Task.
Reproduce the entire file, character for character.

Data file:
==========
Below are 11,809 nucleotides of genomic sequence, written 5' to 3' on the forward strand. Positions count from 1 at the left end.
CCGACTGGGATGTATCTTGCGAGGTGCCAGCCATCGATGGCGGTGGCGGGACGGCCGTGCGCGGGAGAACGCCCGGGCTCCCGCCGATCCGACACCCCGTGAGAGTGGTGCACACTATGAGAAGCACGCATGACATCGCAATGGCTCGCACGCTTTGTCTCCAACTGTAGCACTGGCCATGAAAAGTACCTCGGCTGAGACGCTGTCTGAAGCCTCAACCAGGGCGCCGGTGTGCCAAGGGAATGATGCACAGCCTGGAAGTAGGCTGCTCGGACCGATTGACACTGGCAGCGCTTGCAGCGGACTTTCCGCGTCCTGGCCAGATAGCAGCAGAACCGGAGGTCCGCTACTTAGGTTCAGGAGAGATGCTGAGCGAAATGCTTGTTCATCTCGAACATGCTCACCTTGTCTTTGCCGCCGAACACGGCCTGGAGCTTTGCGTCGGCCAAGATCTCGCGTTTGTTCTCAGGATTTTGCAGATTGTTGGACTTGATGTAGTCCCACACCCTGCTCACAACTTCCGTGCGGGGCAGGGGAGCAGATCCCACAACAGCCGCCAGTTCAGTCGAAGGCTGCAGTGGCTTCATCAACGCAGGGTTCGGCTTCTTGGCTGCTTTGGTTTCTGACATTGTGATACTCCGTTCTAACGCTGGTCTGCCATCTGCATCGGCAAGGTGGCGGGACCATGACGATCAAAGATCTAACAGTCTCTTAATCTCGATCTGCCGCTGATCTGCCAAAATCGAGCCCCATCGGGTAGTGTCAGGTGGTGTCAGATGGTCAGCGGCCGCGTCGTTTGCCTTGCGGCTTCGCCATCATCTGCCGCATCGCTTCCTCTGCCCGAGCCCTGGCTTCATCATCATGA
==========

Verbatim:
Below are 11,809 nucleotides of genomic sequence, written 5' to 3' on the forward strand. Positions count from 1 at the left end.
CCGACTGGGATGTATCTTGCGAGGTGCCAGCCATCGATGGCGGTGGCGGGACGGCCGTGCGCGGGAGAACGCCCGGGCTCCCGCCGATCCGACACCCCGTGAGAGTGGTGCACACTATGAGAAGCACGCATGACATCGCAATGGCTCGCACGCTTTGTCTCCAACTGTAGCACTGGCCATGAAAAGTACCTCGGCTGAGACGCTGTCTGAAGCCTCAACCAGGGCGCCGGTGTGCCAAGGGAATGATGCACAGCCTGGAAGTAGGCTGCTCGGACCGATTGACACTGGCAGCGCTTGCAGCGGACTTTCCGCGTCCTGGCCAGATAGCAGCAGAACCGGAGGTCCGCTACTTAGGTTCAGGAGAGATGCTGAGCGAAATGCTTGTTCATCTCGAACATGCTCACCTTGTCTTTGCCGCCGAACACGGCCTGGAGCTTTGCGTCGGCCAAGATCTCGCGTTTGTTCTCAGGATTTTGCAGATTGTTGGACTTGATGTAGTCCCACACCCTGCTCACAACTTCCGTGCGGGGCAGGGGAGCAGATCCCACAACAGCCGCCAGTTCAGTCGAAGGCTGCAGTGGCTTCATCAACGCAGGGTTCGGCTTCTTGGCTGCTTTGGTTTCTGACATTGTGATACTCCGTTCTAACGCTGGTCTGCCATCTGCATCGGCAAGGTGGCGGGACCATGACGATCAAAGATCTAACAGTCTCTTAATCTCGATCTGCCGCTGATCTGCCAAAATCGAGCCCCATCGGGTAGTGTCAGGTGGTGTCAGATGGTCAGCGGCCGCGTCGTTTGCCTTGCGGCTTCGCCATCATCTGCCGCATCGCTTCCTCTGCCCGAGCCCTGGCTTCATCATCATGA